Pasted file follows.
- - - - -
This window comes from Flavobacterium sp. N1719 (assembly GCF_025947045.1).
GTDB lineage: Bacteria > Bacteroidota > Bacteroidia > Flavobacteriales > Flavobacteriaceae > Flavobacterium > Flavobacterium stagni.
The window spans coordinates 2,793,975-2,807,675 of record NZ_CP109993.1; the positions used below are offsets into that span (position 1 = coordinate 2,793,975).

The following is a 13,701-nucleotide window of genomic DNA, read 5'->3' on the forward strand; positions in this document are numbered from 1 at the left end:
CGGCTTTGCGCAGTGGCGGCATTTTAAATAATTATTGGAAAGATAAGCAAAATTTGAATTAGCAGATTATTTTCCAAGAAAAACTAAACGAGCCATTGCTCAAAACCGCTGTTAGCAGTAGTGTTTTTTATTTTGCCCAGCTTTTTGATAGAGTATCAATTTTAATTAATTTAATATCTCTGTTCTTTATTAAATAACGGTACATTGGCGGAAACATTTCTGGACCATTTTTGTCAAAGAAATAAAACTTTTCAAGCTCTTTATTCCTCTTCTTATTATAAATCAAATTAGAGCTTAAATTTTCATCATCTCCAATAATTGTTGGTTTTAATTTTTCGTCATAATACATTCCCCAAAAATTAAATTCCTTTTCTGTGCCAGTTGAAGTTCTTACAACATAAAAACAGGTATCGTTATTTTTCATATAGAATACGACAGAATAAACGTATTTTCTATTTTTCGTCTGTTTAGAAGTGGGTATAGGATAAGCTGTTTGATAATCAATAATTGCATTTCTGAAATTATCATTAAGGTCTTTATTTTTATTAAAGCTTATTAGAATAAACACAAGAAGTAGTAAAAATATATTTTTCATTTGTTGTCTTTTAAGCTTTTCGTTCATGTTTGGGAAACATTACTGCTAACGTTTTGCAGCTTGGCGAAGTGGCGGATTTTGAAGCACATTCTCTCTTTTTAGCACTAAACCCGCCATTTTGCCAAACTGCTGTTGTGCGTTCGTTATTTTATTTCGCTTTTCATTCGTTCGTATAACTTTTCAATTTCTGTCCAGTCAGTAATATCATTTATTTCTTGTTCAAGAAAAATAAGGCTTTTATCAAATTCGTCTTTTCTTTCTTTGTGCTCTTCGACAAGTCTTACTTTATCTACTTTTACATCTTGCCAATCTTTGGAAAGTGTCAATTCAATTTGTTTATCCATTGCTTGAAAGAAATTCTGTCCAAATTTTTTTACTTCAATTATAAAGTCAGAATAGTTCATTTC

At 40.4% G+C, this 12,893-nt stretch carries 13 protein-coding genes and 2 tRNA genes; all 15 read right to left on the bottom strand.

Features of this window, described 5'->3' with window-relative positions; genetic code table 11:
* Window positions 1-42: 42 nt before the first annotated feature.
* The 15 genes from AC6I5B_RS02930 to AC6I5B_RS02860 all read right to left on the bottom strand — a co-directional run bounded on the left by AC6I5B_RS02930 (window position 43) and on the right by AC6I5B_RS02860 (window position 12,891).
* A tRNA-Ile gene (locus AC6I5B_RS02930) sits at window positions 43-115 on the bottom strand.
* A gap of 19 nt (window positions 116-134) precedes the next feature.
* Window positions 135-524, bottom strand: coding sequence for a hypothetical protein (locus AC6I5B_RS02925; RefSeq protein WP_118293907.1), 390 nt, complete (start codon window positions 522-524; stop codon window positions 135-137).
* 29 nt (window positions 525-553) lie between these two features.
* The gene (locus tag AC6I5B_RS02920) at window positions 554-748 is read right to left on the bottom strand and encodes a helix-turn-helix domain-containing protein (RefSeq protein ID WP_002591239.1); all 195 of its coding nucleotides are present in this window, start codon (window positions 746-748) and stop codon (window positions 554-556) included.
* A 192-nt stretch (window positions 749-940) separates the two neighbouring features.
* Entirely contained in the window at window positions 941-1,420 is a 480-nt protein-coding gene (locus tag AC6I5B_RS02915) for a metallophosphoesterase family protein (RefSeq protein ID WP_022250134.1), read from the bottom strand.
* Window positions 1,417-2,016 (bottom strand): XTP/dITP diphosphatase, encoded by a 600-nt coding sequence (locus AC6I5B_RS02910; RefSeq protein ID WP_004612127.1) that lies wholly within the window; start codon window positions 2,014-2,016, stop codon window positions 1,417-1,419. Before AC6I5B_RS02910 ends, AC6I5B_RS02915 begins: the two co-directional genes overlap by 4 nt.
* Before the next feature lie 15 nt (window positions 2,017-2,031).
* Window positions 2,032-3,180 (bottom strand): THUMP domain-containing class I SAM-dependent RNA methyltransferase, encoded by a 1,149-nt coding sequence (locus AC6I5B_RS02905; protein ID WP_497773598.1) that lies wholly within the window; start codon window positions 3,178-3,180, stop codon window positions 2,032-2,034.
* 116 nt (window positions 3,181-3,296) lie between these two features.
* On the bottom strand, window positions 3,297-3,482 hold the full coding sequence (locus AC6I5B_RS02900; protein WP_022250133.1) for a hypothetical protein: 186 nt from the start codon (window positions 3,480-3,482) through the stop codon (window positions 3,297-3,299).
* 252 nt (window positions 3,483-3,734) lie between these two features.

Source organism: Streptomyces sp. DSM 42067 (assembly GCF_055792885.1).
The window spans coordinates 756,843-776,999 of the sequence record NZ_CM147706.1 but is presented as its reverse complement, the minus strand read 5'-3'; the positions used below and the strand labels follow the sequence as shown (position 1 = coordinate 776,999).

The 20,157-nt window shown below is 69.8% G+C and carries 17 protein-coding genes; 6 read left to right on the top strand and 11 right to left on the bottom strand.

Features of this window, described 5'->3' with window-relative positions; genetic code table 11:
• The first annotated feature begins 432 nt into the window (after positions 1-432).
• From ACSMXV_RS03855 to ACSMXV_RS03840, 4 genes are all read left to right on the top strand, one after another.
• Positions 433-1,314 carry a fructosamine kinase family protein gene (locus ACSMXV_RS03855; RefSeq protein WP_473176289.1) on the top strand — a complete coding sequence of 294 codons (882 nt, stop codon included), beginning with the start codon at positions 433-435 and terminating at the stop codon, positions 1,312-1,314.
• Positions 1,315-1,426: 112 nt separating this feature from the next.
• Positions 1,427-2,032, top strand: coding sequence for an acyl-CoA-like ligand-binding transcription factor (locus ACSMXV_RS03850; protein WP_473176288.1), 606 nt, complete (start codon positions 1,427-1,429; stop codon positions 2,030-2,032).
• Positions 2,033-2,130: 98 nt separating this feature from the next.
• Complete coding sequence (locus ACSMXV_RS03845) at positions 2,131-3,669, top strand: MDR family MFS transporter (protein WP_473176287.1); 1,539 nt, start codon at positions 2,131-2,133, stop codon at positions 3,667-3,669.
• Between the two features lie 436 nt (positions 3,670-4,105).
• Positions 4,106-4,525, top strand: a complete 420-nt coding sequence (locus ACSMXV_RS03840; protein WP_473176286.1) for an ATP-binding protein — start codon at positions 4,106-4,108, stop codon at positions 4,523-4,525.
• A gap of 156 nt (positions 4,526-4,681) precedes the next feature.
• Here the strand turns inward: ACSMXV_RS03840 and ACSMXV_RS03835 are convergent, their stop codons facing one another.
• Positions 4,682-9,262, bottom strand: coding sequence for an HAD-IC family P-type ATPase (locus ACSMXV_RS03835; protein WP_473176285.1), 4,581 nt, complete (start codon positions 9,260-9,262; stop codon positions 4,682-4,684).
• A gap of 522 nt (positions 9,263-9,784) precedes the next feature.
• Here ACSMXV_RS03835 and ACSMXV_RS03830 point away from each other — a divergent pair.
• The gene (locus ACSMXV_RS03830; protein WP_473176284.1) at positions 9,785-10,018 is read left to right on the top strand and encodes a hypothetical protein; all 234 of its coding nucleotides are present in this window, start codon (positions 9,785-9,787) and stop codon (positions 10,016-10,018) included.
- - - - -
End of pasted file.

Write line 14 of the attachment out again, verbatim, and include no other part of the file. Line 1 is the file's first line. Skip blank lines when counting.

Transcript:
* The gene (locus tag AC6I5B_RS02920) at window positions 554-748 is read right to left on the bottom strand and encodes a helix-turn-helix domain-containing protein (RefSeq protein ID WP_002591239.1); all 195 of its coding nucleotides are present in this window, start codon (window positions 746-748) and stop codon (window positions 554-556) included.